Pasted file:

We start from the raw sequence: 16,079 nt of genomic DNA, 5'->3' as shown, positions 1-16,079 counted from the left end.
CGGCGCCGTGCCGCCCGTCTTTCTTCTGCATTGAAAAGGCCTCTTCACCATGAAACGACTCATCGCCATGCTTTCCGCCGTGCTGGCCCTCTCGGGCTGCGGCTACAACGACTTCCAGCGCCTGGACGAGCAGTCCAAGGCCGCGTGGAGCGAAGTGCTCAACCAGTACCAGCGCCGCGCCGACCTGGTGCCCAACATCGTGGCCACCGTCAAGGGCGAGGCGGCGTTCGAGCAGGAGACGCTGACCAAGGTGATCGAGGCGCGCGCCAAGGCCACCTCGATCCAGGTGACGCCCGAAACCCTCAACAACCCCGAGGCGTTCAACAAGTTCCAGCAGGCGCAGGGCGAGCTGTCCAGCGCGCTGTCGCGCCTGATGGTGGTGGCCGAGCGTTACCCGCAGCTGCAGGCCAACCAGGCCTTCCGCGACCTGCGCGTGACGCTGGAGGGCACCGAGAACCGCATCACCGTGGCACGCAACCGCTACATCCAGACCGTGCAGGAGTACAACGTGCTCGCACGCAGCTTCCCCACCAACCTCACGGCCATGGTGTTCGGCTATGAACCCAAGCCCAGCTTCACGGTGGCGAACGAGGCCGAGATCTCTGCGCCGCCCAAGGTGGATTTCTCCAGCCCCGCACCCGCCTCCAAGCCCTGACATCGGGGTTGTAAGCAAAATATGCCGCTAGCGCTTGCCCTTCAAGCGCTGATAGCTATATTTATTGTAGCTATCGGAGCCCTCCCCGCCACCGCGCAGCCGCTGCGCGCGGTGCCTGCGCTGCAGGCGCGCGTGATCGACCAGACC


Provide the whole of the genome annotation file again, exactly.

We start from the raw sequence: 16,079 nt of genomic DNA, 5'->3' as shown, positions 1-16,079 counted from the left end.
CGGCGCCGTGCCGCCCGTCTTTCTTCTGCATTGAAAAGGCCTCTTCACCATGAAACGACTCATCGCCATGCTTTCCGCCGTGCTGGCCCTCTCGGGCTGCGGCTACAACGACTTCCAGCGCCTGGACGAGCAGTCCAAGGCCGCGTGGAGCGAAGTGCTCAACCAGTACCAGCGCCGCGCCGACCTGGTGCCCAACATCGTGGCCACCGTCAAGGGCGAGGCGGCGTTCGAGCAGGAGACGCTGACCAAGGTGATCGAGGCGCGCGCCAAGGCCACCTCGATCCAGGTGACGCCCGAAACCCTCAACAACCCCGAGGCGTTCAACAAGTTCCAGCAGGCGCAGGGCGAGCTGTCCAGCGCGCTGTCGCGCCTGATGGTGGTGGCCGAGCGTTACCCGCAGCTGCAGGCCAACCAGGCCTTCCGCGACCTGCGCGTGACGCTGGAGGGCACCGAGAACCGCATCACCGTGGCACGCAACCGCTACATCCAGACCGTGCAGGAGTACAACGTGCTCGCACGCAGCTTCCCCACCAACCTCACGGCCATGGTGTTCGGCTATGAACCCAAGCCCAGCTTCACGGTGGCGAACGAGGCCGAGATCTCTGCGCCGCCCAAGGTGGATTTCTCCAGCCCCGCACCCGCCTCCAAGCCCTGACATCGGGGTTGTAAGCAAAATATGCCGCTAGCGCTTGCCCTTCAAGCGCTGATAGCTATATTTATTGTAGCTATCGGAGCCCTCCCCGCCACCGCGCAGCCGCTGCGCGCGGTGCCTGCGCTGCAGGCGCGCGTGATCGACCAGACC